With junior Kia Nurse reinjuring her ankle at the outset of the game, and leading scorer sophomore Katie Lou Samuelson shooting 2-for-12 from the field, junior Gabby Williams took over the game. Williams helped lead the young and battle-tested UConn Huskies (25-0, 12-0 The American) to their 100th straight victory over, in a win over the South Carolina Gamecocks (21-3, 11-1 The SEC). Williams had a career high 26 points and 14 rebounds in the 66-55 home win, as the Huskies showed great composure and experience in a gritty and grind-it-out victory.
After being selected to the Wooden Award final 20 players list, Williams did not disappoint on the biggest stage of the year. From start to finish, Williams played like one of, if not the, best player in the country as she was able to ignite the struggling UConn offense and take over the game on both sides of the ball. Along with her 26 points and 14 rebounds, Williams was able to add four steals, four assists and two blocks. The list of adjectives to describe her performances seem to be diminishing by the second.
“You can’t describe how Gabby Williams can come here and have no expectations of ever being Maya Moore but have a Maya Moore performance tonight,” Head Coach Geno Auriemma noted. “She did it exactly when she needed it and exactly the way it needed to be done.”
In the opening quarter, the Huskies struggled to find their early rhythm. Samuelson had four early misses within the first minute and Nurse looked unable to move laterally on the court. Williams was able to provide the Huskies with offense early, scoring six of the first eight points and 10 in the first quarter, giving them a 19-16 lead.
“It sucked losing Kia because she is such a leader,” Williams said. “I had to step up vocally, I think our younger guys stepped up and everyone just had to do a little bit more to make up for it.”
For South Carolina, Wooden award watch player A’ja Wilson shined in the first quarter, with an early seven points on 3-for-4 shooting. The talented forward was able to execute early and often in the first half, but like her Gamecock squad she went cold in the second half, finishing with 17 points, and no field goals in the final 20 minutes.
In the second quarter the Gamecocks came back, taking the lead at 29-28. They started to lose momentum, however, once sophomore Napheesa Collier got going inside. Collier, despite fouling out late in the fourth quarter, was able to provide UConn with a much needed offensive compliment to Williams, as she finished with 18 points and nine rebounds.
She had maybe the biggest play of the game as well. Following a deflection from senior Saniya Chong, Collier was able to take the ball and convert a layup while being fouled, which gave the Huskies a 7-0 run to end the half, blowing the roof off Gampel Pavilion. At halftime, the Huskies led 35-29, as the Gamecocks went scoreless for the final 2:27 of the half and their standout center Alania Coates was held to four points and six boards in the first two quarters.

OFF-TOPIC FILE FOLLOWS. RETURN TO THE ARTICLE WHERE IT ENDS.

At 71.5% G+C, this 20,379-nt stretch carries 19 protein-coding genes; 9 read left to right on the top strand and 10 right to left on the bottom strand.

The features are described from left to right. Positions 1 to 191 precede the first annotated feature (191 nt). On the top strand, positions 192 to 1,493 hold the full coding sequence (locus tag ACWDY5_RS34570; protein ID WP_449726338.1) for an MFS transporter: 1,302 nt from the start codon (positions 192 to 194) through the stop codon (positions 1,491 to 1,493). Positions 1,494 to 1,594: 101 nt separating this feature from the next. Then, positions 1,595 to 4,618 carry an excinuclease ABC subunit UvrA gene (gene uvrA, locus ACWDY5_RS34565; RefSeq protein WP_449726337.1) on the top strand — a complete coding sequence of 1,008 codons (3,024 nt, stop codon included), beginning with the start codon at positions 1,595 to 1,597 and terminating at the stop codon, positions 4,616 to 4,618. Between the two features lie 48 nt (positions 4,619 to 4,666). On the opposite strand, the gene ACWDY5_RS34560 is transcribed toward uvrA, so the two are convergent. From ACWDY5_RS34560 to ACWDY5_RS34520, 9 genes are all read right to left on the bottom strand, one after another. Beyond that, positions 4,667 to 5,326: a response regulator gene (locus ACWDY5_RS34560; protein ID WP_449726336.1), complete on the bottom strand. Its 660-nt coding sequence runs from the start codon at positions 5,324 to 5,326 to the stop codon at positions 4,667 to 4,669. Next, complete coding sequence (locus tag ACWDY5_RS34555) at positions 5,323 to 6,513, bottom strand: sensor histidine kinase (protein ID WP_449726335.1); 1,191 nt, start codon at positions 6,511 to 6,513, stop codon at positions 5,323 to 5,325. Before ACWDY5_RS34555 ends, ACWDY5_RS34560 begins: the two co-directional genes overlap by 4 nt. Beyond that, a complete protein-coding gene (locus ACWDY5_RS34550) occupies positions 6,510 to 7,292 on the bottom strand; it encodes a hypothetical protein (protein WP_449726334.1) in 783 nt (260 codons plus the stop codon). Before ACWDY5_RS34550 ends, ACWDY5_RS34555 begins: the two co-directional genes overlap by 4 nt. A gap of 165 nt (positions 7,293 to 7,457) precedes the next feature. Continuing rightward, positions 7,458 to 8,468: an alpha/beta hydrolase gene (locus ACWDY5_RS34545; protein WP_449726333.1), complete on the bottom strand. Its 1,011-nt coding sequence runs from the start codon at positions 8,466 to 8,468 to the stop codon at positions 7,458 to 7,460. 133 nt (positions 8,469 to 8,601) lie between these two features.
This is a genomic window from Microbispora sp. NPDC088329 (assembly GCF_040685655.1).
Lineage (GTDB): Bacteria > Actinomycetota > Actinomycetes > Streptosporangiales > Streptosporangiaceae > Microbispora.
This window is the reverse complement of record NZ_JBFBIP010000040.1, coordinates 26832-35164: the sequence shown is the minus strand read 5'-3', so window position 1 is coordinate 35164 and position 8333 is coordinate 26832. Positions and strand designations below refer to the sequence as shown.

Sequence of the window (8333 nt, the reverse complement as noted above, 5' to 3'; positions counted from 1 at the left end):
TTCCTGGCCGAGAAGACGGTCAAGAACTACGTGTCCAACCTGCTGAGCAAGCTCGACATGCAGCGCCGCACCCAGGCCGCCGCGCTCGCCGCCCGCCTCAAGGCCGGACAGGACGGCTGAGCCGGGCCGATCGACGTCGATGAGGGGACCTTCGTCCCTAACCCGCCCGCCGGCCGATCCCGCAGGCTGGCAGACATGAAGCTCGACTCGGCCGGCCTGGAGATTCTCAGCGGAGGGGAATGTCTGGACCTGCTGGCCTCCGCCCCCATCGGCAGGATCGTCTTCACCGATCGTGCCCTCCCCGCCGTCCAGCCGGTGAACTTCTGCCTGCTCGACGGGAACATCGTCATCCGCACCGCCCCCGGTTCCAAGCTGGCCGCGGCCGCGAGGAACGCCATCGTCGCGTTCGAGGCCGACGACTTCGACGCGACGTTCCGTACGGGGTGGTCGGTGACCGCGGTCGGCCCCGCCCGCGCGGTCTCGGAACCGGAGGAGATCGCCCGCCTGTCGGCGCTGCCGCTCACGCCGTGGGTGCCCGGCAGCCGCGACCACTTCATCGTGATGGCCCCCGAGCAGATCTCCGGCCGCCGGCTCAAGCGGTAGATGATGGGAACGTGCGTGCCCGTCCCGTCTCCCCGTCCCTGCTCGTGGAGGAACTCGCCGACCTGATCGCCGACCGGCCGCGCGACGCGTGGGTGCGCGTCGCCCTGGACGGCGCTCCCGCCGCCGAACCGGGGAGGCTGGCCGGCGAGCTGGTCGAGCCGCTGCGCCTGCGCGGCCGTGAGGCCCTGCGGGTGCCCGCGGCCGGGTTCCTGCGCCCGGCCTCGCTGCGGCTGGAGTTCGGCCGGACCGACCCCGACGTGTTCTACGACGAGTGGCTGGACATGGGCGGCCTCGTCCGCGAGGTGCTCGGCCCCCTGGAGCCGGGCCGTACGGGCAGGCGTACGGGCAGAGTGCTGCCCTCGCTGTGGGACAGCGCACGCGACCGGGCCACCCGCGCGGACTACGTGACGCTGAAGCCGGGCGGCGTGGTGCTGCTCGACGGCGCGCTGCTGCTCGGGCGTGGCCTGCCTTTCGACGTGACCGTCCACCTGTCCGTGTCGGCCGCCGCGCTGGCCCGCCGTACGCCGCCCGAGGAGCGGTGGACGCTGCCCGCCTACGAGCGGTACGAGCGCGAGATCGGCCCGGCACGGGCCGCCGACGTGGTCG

In the final two quarters, UConn never lost the lead. South Carolina cut the advantage to two points at 37-35 but Collier and Williams were just too much for the Gamecocks to handle. Williams notched her career high point total with 2:36 to go in the third quarter, and South Carolina finished the quarter once again struggling to shoot, giving the Huskies a double-digit lead with a quarter to play.
“There is no one else like her in all of college basketball” Auriemma said about Williams. “Someone send me a video tomorrow of someone like her and I will change my mind, but there isn’t. There is not right now.”
The Huskies were just too much for the Gamecocks in the third and fourth, as they forced South Carolina to shoot 25 percent in the third quarter and 27.8 percent in the fourth. Even with the fourth quarter beginning at 10:40 p.m., the Gampel crowd and the UConn players were full of energy, and were able to close out the No. 6 ranked Gamecock squad.
“This game was won by effort and I am really proud of how tough and composed we were today,” Williams said. “That is just the culture we have here.”
Part of it had to be the fact that they won their 100th straight game in a row, but after the game, something seemed uniquely different. This game was unlike any ever played in Gampel.
“It is not even the number that is so special, it was the environment tonight,” Williams said. “It was the fans, the alumni being here, the amount of coverage we had and how many people watching the game. That is what was special for me; it is not really the number at all. What is so different between 99 and 100 anyway?”
Matt Kren is a staff writer for The Daily Campus, covering women’s basketball. He can be reached via email at firstname.lastname@example.org.